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Precarious work - government now consulting

THE GOVERNMENT has opened a total of four consultations on changes to employment law aimed to strengthen the rights of (some) people in precarious work. There are upcoming deadlines to respond to these, see below.

The proposals under consultation have been described by Trades Union Congress (TUC) General Secretary Francis O'Grady as "baby steps". The planned measures, published in February, were in response to the disappointing Taylor Review into Modern Employment Practices (see our earlier article on the Taylor review) and a subsequent report by two Parliamentary Committees.

Proposals include improvements to the enforcement of holiday pay and statutory sick pay entitlements, more enforcement of "umbrella companies" (companies, often set up by agencies, that can charge workers for their payroll admin) and some limited improvements to awards at Employment Tribunal (ET) in some cases.

Also planned is the right of the worker from "day one" (the day they start work) to be given detailed written statements about pay, conditions and deductions by the entity engaging them. The government has also put before Parliament regulations that would require employers to provide detailed, itemised payslips from day one.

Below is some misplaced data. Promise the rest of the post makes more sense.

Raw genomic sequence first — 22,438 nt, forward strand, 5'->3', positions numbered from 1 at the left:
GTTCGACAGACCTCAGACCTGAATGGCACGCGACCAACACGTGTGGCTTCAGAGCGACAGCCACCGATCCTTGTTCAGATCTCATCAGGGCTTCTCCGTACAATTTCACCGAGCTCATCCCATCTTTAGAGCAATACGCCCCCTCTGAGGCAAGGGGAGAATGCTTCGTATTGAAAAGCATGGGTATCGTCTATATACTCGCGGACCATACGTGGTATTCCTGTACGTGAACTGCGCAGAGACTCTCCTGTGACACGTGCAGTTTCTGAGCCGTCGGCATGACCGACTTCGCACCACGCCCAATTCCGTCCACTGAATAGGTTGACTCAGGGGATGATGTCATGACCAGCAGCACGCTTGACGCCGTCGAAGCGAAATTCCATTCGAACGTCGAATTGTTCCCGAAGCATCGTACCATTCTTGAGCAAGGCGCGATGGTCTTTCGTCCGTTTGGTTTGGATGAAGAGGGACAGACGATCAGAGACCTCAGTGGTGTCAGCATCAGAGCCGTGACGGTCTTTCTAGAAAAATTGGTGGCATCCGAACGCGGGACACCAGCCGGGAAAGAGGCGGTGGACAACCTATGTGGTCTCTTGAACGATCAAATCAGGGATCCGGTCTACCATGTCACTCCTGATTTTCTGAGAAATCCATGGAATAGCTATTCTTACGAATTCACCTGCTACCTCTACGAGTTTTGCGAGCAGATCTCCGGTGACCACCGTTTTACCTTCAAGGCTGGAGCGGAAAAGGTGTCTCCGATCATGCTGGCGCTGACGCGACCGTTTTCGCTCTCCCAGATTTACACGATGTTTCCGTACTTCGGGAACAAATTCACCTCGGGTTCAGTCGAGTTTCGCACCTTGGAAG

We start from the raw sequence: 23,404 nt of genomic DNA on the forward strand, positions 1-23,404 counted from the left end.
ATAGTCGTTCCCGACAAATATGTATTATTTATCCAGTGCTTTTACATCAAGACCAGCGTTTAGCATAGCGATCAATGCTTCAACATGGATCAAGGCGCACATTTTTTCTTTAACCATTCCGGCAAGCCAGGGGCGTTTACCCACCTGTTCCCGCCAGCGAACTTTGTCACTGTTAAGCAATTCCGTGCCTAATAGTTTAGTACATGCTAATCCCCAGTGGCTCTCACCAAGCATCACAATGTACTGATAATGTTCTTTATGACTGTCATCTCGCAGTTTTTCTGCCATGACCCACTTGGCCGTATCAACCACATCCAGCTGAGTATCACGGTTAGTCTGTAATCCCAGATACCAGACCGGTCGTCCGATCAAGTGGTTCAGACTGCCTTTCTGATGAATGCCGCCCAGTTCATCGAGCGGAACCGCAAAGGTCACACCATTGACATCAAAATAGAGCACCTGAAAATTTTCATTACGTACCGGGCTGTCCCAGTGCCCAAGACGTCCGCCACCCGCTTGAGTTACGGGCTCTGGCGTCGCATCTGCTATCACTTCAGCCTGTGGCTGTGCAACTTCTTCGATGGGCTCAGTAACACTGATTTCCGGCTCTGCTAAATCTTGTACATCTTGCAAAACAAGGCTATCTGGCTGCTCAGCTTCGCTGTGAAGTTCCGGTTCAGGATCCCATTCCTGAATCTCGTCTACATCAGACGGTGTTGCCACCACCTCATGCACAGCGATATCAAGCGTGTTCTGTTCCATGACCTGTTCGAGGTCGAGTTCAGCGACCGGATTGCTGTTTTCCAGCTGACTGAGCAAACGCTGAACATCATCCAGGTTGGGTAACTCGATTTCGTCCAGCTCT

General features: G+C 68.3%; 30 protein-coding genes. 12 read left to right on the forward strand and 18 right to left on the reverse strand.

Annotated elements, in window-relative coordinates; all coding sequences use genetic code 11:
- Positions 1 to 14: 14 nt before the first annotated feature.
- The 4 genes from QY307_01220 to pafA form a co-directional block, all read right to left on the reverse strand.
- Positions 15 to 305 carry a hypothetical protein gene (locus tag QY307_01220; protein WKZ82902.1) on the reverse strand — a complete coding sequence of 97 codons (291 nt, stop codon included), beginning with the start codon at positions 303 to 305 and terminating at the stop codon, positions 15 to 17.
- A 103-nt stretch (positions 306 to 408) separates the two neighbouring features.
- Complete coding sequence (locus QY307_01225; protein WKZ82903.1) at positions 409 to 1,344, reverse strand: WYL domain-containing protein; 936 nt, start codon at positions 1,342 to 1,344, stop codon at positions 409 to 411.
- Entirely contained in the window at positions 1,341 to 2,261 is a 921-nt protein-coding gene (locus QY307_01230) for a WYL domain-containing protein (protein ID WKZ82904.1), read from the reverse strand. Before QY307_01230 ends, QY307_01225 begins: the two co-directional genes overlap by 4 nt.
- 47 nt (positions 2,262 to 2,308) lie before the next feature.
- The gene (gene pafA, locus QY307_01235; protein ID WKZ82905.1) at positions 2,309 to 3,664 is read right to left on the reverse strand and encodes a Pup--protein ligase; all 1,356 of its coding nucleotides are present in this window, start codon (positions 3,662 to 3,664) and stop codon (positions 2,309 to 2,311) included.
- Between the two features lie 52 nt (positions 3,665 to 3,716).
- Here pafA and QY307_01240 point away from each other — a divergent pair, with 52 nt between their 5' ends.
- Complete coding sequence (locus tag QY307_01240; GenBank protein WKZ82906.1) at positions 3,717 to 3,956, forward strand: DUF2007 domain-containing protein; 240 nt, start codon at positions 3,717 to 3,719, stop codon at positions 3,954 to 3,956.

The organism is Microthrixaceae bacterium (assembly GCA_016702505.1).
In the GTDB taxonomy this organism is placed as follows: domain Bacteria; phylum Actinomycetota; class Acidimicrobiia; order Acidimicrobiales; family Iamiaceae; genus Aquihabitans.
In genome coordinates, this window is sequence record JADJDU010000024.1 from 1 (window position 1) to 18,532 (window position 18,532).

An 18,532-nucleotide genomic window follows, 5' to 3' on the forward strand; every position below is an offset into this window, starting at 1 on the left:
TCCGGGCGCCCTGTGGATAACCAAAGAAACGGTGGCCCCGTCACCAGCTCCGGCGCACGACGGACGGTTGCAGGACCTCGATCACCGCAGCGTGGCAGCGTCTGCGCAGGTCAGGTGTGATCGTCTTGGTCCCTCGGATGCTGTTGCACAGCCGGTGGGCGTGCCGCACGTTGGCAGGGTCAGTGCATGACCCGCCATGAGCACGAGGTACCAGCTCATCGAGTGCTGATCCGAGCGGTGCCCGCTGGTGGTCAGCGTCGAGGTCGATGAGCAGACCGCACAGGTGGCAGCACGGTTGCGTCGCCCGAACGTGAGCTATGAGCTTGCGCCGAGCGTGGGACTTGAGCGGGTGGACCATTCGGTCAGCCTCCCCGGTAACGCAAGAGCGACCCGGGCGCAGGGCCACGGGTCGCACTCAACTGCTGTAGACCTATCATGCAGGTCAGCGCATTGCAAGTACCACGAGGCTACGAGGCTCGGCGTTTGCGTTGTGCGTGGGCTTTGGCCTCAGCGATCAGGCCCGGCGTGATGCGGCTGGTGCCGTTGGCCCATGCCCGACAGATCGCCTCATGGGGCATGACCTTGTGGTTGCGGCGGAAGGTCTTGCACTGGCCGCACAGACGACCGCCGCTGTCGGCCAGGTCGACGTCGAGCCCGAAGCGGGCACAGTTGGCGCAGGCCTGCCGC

There are also proposals on removing the so-called "Swedish derogation" - the legal loophole that allows employers to pay agency workers far less than permanent staff doing the exact same job. Ministers are also proposing consultations on the enforcement of employment rights and on the currently very complex tests of employment status - whether someone is engaged as genuinely self-employed or as a "worker" or employee with more rights.

Conspicuously absent from the proposals is anything on outlawing zero-hour employment contracts (they're unlawful or tightly restricted in some EU member states) nor are there any proposals on guaranteed hours of work in contracts. The 1.8 million workers who currently miss out on key protections at work such as redundancy and maternity or paternity leave still won't get these under these proposals.

The only one of over 50 recommendations in the Taylor Review that isn't addressed at all in the consultation is the one on revising the taxation of the self-employed.

Most freelance journalists are unlikely to see any meaningful changes in their working relationships, although "regular casuals" who do regular shifts and/or have tax and NI deducted at source or get holiday pay might eventually see a slight improvement.

Agency workers

One of the four consultations is on agency workers (details here) including Swedish derogation. This one closes on 9 May. There are estimated to be 420,000 agency workers nationally who've been in their job for over a year, with 120,000 of these in their jobs for five years or more. Many agency workers are paid a lot less than colleagues on contracts " some earn £4 an hour less.